Researchers believe they’ve found a primary cause of the potentially deadly pregnancy condition, preeclampsia.
The most common pregnancy medical disorder, preeclampsia can be life-threatening for both mum and baby. But there’s new hope, with scientists discovering an important piece of the puzzle. And it may mean future treatment is as simple as taking medication.
Preeclampsia affects up to 10 per cent of all Australian pregnancies and until now, the cause has been known.
Uncovering the cause of preeclampsia
After years of research, scientists at the Norwegian University of Science and Technology say the primary cause of preeclampsia appears to be cholesterol crystals.
“We’ve found a missing piece to the puzzle. Cholesterol crystals are the key and we’re the first to bring this to light,” said researcher Gabriela Silva. “A pregnancy is actually a kind of natural inflammatory condition, and in the case of preeclampsia, the inflammation has become too strong and leads to disease.”
When a mum-to-be develops preeclampsia, the placenta doesn’t develop properly, meaning the baby doesn’t get enough nutrition. While sometimes the symptoms are mild, in some cases it’s so severe that the baby has to be delivered early. Because the cause hasn’t yet been found, the current treatment is simply to monitor and treat the symptoms.
Cholesterol could be the key
It’s been known for some time that mums who have had preeclampsia have an increased risk of developing cardiovascular disease later on in life. So researchers looked at this link, studying the cholesterol of pregnant women with preeclampsia.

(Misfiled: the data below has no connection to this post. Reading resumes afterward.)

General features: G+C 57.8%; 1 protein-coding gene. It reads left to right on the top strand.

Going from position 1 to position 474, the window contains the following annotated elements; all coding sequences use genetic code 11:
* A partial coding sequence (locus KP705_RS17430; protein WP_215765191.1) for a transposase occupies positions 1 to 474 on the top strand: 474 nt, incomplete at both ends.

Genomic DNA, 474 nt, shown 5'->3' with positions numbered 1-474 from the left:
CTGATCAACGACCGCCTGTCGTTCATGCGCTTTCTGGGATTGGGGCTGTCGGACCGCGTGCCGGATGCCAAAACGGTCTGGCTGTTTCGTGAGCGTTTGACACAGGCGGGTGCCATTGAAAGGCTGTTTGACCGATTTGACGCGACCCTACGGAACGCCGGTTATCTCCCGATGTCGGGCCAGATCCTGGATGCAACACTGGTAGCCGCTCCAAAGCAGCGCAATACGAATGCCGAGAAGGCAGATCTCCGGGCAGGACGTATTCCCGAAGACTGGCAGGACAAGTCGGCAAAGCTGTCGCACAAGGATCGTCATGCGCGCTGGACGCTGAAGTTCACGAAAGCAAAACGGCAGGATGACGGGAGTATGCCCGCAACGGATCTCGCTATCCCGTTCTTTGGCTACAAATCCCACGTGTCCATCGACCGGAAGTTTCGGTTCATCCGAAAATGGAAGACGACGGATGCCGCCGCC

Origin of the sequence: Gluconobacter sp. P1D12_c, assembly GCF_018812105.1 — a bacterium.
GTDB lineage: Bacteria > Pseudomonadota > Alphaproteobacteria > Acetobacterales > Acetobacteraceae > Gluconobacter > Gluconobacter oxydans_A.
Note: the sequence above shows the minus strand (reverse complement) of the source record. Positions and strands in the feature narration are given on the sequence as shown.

As the researchers explained, “Cholesterol crystals are found in plaque that clogs blood vessels. The crystals are formed when bad cholesterol accumulates in the blood vessel walls. Studies have shown that cholesterol crystals are a particularly powerful initiator of inflammation in the body and can cause the blood to clot.
“Cholesterol crystals are identified as harmful substances in the body that need to be cleared out. But the defence cells that come in to do the job aren’t able to break them down. They call for reinforcements, and more immune cells come in, to no avail. The immune response runs wild, and the inflammatory process escalates.”
Ms Silva discovered that this inflammation is at its highest in the maternal-fetal interface – this is where the mum’s cells come in direct contact with her baby’s. “This direct contact means that the inflammation directly affects the communication between mother and fetus and contributes to even greater inflammation in the mother,” she explained.
Ms Silva says future preeclampsia treatment could be as simple as taking cholesterol-lowering medications, but more research is needed.
Read next …
Here a few birth stories from mums who have experienced preeclampsia:
- Birth story: ‘My body was shutting down’
- Birth Story: ‘My pregnancy almost killed me’: grieving mum’s warning
- Birth Story: ‘Get checked, please’: Mum’s heartbreaking pre-eclampsia warning
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